The Arts Help Protagonists Cope With Plenty of Drama // Mini-Reviews


NoteworthyNoteworthy (Riley Redgate) | Goodreads | 4.5 stars

I mainly picked this up because it looked like it had an interesting concept that could go horribly wrong or wonderfully right; luckily, I think it was the latter.

The main character is a girl who goes to a performance arts school who is always passed over for major parts, mainly because she has such a low singing voice. So, Jordan creates a male persona that allows her to join the all-male a cappella group. She ends up creating friendship that even outweigh the singing success she’s having.

What really makes this book interesting it how it looks at gender – Jordan is a girl dressing up as a boy, a fact that causes her to reevaluate how she feels about her own gender. She feels some guilt over how she’s able to pass and later is mistaken for trans because of what she’s doing. More interestingly, it deals with the fluidity of sexuality – before the book began, Jordan has had some feelings towards girls that could, maybe, possibly be romantic, but it’s not until she’s masquerading as a boy that she really starts to question how she feels.

Praise aside, I’m saying all this as a cis white girl. I thought the gender politics were interesting, but it’s entirely possible that I could have missed some problematic elements or that a trans reader might find the whole thing problematic. Hopefully, though, it’s another book in the growing number of diverse reads that look at intersectional issues and stories.


thesecrethistoryofusThe Secret History of Us (Jessi Kirby) | Goodreads | 3.5 stars

I was extremely lucky to receive a digital ARC of this book for free from Edelweiss in exchange for an honest review. This in no way affected my opinion of the book or the content of this review.

I made the mistake of reading this book too soon after a similarly-themed story (girl in some sort of accident, gets amnesia and doesn’t remember the event, dealing with the aftermath). Even though there were obviously some differences, it was too close to the earlier book, so I took a break and came back to this book later. Even though this wasn’t a new favorite or anything, I think waiting to finish it later was a good choice.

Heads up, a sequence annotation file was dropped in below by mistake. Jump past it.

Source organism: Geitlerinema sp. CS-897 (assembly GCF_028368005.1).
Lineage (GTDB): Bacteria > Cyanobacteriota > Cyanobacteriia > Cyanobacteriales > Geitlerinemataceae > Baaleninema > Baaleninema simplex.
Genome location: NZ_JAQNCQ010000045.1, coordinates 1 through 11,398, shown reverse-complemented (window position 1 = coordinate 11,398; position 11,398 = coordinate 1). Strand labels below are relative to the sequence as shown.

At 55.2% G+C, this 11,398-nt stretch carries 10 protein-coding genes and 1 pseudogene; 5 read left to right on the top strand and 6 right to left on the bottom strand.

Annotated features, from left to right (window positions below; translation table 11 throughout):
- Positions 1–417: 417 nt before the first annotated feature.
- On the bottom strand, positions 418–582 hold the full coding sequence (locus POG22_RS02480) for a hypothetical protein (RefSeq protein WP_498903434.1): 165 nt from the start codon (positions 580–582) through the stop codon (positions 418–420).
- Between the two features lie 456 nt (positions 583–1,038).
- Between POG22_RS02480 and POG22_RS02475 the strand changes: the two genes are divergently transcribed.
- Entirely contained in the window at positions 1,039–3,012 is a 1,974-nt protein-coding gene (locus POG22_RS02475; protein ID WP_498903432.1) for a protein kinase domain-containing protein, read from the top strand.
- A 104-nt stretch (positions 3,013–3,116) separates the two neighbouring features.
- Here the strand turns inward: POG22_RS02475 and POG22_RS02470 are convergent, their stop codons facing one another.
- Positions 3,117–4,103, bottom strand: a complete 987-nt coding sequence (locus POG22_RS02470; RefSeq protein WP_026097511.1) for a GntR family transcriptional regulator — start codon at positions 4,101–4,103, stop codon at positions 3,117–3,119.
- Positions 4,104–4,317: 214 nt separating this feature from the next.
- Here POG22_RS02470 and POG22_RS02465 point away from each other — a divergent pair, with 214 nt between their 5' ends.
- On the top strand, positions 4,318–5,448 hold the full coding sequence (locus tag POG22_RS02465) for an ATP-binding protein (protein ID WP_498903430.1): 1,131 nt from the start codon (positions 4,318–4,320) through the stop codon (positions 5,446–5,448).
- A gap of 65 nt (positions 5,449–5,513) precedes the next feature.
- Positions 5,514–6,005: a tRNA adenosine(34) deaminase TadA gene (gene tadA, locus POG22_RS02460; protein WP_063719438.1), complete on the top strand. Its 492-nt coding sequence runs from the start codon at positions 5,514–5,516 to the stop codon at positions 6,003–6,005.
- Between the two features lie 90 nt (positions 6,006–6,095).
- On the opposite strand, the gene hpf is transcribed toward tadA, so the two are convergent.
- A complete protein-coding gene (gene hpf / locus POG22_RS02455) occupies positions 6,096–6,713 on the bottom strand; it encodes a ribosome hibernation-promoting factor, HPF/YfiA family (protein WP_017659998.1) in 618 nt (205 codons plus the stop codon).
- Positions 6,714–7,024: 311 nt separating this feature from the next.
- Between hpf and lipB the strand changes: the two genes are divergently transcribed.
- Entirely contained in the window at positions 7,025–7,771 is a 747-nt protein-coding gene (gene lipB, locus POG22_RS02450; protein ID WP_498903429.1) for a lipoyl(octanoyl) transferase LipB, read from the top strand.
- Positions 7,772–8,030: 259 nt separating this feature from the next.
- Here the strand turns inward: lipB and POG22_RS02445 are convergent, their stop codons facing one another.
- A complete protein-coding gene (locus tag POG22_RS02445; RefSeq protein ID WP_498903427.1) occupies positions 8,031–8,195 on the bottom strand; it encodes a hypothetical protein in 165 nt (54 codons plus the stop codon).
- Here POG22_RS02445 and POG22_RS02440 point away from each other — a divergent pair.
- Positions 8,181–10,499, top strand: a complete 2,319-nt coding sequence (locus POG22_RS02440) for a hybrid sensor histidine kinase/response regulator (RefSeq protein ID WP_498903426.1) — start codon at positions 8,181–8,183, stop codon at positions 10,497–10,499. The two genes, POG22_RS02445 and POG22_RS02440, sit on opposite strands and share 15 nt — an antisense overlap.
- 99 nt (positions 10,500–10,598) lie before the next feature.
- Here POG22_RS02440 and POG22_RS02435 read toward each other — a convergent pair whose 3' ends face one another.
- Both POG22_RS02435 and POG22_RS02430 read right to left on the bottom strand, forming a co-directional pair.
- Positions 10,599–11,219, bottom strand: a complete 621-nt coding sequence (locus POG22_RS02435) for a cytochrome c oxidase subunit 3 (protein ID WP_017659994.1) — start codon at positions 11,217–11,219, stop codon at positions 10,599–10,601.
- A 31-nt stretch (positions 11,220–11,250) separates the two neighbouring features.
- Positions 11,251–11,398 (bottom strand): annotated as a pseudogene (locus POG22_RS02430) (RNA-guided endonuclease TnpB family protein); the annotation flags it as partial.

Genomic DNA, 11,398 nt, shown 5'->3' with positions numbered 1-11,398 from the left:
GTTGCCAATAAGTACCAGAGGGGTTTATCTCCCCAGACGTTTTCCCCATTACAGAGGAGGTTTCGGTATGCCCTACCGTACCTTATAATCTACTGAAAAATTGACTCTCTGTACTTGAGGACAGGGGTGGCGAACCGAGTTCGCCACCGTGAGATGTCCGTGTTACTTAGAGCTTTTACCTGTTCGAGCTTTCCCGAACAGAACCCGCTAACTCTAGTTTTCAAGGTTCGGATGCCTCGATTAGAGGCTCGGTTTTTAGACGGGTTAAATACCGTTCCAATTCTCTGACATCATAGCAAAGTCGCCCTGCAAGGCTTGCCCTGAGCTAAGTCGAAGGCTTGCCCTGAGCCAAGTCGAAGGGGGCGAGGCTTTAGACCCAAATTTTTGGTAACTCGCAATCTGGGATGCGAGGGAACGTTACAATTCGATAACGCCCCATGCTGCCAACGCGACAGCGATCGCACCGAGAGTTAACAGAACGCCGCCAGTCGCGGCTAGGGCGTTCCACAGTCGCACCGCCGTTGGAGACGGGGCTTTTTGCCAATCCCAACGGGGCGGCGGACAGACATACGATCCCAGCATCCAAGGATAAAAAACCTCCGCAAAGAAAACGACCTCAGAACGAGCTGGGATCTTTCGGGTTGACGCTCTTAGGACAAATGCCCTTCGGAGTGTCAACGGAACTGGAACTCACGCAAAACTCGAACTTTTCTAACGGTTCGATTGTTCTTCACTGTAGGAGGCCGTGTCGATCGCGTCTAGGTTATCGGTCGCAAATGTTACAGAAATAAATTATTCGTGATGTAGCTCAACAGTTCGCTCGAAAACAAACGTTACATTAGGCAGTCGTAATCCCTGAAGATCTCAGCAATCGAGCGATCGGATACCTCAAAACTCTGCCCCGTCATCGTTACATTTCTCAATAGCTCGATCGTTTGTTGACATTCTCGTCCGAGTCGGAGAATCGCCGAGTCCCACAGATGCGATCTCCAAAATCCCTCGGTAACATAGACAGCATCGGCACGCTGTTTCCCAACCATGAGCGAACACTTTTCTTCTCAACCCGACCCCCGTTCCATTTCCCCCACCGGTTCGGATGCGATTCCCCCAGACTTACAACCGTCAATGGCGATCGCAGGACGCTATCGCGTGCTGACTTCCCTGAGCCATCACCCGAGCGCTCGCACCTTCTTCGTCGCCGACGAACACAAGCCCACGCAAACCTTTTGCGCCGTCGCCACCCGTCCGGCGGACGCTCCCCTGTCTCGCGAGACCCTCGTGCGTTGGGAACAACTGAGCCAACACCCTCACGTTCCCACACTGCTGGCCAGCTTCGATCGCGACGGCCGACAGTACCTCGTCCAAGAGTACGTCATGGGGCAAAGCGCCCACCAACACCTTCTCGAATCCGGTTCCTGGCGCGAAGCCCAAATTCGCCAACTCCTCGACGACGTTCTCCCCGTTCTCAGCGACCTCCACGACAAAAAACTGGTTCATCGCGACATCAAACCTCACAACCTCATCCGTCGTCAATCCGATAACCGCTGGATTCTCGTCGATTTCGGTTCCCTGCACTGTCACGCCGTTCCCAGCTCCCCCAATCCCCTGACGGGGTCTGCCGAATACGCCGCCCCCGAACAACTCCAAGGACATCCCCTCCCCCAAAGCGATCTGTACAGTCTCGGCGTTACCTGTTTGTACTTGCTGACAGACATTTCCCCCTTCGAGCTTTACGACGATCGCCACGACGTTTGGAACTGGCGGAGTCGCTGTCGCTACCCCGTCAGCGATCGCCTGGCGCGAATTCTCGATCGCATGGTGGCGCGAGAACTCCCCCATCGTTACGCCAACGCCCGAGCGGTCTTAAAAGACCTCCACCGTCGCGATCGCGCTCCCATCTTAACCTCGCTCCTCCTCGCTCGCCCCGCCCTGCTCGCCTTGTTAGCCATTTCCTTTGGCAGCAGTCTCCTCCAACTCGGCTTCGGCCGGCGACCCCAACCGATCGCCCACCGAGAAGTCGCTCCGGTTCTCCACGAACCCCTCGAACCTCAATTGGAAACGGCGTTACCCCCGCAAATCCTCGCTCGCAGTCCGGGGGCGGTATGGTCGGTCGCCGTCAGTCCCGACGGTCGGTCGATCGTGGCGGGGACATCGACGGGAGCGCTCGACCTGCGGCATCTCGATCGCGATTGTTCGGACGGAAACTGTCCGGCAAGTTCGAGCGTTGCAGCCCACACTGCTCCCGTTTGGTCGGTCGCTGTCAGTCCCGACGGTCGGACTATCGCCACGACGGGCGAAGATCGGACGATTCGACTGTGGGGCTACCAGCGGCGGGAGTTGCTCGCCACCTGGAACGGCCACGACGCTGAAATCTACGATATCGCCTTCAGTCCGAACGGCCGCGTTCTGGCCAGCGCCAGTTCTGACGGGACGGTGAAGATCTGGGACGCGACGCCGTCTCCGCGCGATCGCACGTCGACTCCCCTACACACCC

The basic premise is that the main character wakes up in the hospital and learns that she’s forgotten the last four or five years of her life after an accident. The last thing she remembers is being a fourteen year old who’s ready to start high school soon – in reality, she’s a recent high school graduate who’s had a long-term boyfriend and has lost touch with one of her best friends, as well as all the regular changes that happen during high school. It was interesting to see the protagonist trying to come to terms with all the changes that happened to her, despite no memories of it, but this was a very slim story that definitely feels short. I feel like the story could have been expanded on in multiple ways, and some of the characters could definitely have been fleshed out more.

This was a relatively quick read, both because it was easy to go down and because it’s such a short book. Kirby has written some really great books in the past, and I don’t think this is her best book by any means, but it’s not awful. It’s not a fluffy book, but it still makes me think of cotton candy – nice to eat (or read), but not a whole lot of depth there – it melts in your mouth quickly and then it’s gone and you’ve moved on to the next book.


LoveLifeAndtheListLove, Life, and the List (Kasie West) | Goodreads | 4 stars

So far, every West contemporary I’ve read have at least been a reliable four star read, and the latest from her is no exception.

West writes great romances, but to be honest, the romance was my least favorite part in this book. It was a in-love-with-your-best-friend situation, which I normally like, but it just didn’t seem like the healthiest thing for the protagonist, Abby, so I started to hope that it wouldn’t sail. I won’t spoil, but I will say that at least it didn’t go the way I thought it might for a moment (sticking her with a random second dude just to make sure that she ended up with a boy at the end), but it also didn’t do what I really wanted it to do: have her end up with a girl. Come on, the conversations she has with a new friend, who happens to be a girl, could be read as flirtatious, the book just had to go there. And that’s a problem that all West books seem to have – I can’t think of any queer romances, even in the background. I want some queer love from West in the future.

Despite my disinterest in the romance, there was a lot to love about this book, especially her family (a lovable grandfather who lives with them and a mom who is realistically struggling with anxiety, and not magically cured by the end) and Abby’s love of art. Another reliable fluffy romance from West.



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